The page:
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Minivac 601 Replica (Version 0.9)

Created by information theory pioneer Claude Shannon as an educational toy for teaching digital circuits, the Minivac 601 Digital Computer Kit was billed as an electromechanical digital computer system. Produced by Scientific Development Corporation in the early 60’s it sold for $85.00 (about $720 today).

Minivac 601 used electromechanical relays as logic switches as well as for very basic storage. Simple DPDT switches and SPDT push buttons made up the binary inputs, with lights to represent the outputs. A large motorized dial allowed the user to enter decimal or hexadecimal numbers, and to output numbers, or to act as a clock signal generator. For more information about the Minivac 601 here are some additional references:

Wikipedia
Center for Computing History
Time-Line Computer Archive
The Instructable presented here is for a full size replica of that Minivac 601 from 1961. I have tried to remain as true to the original as possible given the technologies and resources available to me. I don’t have a “vintage” unit so this replica has been constructed based on photos and from the original manuals that were available online. I have included these manuals in PDF format as part of this project. I brought these files to a local copy center and had them printed as the spiral bound booklets you can see above. I’m really happy with the results.

So how close is this replica?

Since “frame” for the original Minivac 601 was made from wood I feel that I have made a pretty reasonable reproduction. I’m not sure what the top panels were constructed from but this replica’s are 3D printed. The original had a built in transformer and used mains power. I chose to use a common 12V “wall wart” for safety reasons replacing the “fuse” on the Power Panel with a 2.1 mm power jack.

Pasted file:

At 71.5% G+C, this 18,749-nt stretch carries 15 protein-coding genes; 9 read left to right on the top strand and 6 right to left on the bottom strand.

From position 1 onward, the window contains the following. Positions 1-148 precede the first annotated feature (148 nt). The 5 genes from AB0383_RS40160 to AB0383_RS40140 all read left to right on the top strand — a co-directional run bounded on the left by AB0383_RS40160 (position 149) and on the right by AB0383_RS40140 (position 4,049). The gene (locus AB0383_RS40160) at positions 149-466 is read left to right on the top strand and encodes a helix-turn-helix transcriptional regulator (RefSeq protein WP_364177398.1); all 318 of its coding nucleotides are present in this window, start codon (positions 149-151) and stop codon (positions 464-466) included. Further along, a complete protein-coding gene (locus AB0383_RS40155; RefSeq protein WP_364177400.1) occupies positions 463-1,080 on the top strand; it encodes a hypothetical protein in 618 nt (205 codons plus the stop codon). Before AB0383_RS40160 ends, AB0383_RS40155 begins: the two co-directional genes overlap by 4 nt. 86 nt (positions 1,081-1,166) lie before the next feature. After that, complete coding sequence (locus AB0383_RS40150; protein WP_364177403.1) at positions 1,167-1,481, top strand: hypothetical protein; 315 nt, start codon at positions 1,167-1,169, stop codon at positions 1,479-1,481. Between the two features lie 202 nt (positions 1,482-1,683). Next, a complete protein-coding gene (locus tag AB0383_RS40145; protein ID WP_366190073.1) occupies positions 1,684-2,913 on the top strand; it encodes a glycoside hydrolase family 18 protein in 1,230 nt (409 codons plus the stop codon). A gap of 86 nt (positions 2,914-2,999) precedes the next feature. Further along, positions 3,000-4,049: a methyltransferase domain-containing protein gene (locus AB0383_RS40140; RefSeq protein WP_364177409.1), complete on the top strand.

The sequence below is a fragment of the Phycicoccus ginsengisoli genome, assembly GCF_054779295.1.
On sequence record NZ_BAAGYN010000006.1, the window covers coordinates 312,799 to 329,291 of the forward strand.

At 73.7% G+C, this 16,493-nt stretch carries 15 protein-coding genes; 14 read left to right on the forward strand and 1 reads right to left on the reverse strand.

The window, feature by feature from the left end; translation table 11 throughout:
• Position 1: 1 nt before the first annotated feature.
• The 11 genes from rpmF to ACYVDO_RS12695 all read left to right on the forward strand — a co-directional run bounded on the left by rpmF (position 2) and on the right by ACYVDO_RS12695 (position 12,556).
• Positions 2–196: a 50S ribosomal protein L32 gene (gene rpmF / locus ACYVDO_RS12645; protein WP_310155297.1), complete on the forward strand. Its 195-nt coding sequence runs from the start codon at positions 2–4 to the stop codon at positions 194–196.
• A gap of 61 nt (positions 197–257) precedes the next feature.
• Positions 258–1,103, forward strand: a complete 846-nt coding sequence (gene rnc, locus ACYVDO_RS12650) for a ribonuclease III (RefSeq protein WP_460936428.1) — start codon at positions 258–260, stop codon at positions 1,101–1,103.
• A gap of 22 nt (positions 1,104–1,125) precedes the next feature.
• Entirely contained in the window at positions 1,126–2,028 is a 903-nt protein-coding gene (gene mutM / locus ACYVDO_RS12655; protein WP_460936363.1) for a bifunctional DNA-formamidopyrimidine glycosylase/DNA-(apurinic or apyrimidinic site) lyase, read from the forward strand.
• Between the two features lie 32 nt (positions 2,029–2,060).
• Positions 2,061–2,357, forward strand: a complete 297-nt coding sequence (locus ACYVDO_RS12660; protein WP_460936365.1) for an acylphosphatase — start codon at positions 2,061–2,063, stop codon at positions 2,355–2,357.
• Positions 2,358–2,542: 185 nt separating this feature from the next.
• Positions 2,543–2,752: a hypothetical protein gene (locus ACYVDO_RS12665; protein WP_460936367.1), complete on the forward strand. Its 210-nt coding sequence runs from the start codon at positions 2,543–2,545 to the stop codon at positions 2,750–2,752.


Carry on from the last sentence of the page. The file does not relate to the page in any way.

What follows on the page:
Sourcing the electronic parts was pretty straight forward, however finding parts that exactly matched the look of the original was harder. I lucked out on the slider switches finding some at my local surplus store that seem pretty much identical. The lights I found at the same surplus store did not have the right look but I was able to 3D print “caps” for them that were more in line with the photographs. I ended up sourcing relays that don’t look too bad, and could be made to match even better by removing the clear dust covers (I chose not to). The push buttons are considerably larger than the original’s, but they are readily available and robust “arcade” style switches so I went with them. I designed the rotary switch specifically for this project so it gets pretty high marks for an authentic look. See my Mostly 3D Printed Rotary Switch Instructable for details.

The biggest gap, and the reason I am calling this Version 0.9, is that the motorized rotary switch functionality has not been implemented yet. I had a version that sort of worked but wasn’t really reliable enough. So I’m going back to the drawing board as they say to fix that. Meanwhile the rotary switch works great in manual mode. So in the interim I have implemented a signaling mechanism to indicate when the motor is “engaged” and in what direction the rotor should be turned. For this version I am asking the operator to be the motor. In this way all of the “experiments” listed in the three manuals can be performed. When completed the motorized version will be a “drop-in” replacement for just the Digital Input-Output panel.”

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